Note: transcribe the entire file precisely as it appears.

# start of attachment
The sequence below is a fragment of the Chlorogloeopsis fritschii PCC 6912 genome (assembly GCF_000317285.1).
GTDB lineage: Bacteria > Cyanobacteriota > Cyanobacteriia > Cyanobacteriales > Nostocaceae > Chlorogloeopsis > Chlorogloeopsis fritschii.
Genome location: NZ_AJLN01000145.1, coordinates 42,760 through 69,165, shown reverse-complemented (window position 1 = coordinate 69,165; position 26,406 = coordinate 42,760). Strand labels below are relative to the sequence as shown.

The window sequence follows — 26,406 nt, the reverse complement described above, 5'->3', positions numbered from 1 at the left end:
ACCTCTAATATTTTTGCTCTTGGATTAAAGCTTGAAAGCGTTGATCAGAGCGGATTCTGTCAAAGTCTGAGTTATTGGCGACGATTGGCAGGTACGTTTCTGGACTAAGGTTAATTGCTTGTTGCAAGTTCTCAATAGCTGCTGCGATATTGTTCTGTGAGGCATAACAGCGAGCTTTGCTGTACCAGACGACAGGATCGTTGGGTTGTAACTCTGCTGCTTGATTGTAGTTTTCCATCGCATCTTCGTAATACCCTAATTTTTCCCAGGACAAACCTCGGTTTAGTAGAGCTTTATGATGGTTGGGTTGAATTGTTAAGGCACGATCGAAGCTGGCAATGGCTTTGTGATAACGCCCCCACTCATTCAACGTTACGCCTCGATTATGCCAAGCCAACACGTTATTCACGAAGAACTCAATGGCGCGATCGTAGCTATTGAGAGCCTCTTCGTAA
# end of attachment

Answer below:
The sequence below is a fragment of the Chlorogloeopsis fritschii PCC 6912 genome (assembly GCF_000317285.1).
GTDB lineage: Bacteria > Cyanobacteriota > Cyanobacteriia > Cyanobacteriales > Nostocaceae > Chlorogloeopsis > Chlorogloeopsis fritschii.
Genome location: NZ_AJLN01000145.1, coordinates 42,760 through 69,165, shown reverse-complemented (window position 1 = coordinate 69,165; position 26,406 = coordinate 42,760). Strand labels below are relative to the sequence as shown.

The window sequence follows — 26,406 nt, the reverse complement described above, 5'->3', positions numbered from 1 at the left end:
ACCTCTAATATTTTTGCTCTTGGATTAAAGCTTGAAAGCGTTGATCAGAGCGGATTCTGTCAAAGTCTGAGTTATTGGCGACGATTGGCAGGTACGTTTCTGGACTAAGGTTAATTGCTTGTTGCAAGTTCTCAATAGCTGCTGCGATATTGTTCTGTGAGGCATAACAGCGAGCTTTGCTGTACCAGACGACAGGATCGTTGGGTTGTAACTCTGCTGCTTGATTGTAGTTTTCCATCGCATCTTCGTAATACCCTAATTTTTCCCAGGACAAACCTCGGTTTAGTAGAGCTTTATGATGGTTGGGTTGAATTGTTAAGGCACGATCGAAGCTGGCAATGGCTTTGTGATAACGCCCCCACTCATTCAACGTTACGCCTCGATTATGCCAAGCCAACACGTTATTCACGAAGAACTCAATGGCGCGATCGTAGCTATTGAGAGCCTCTTCGTAA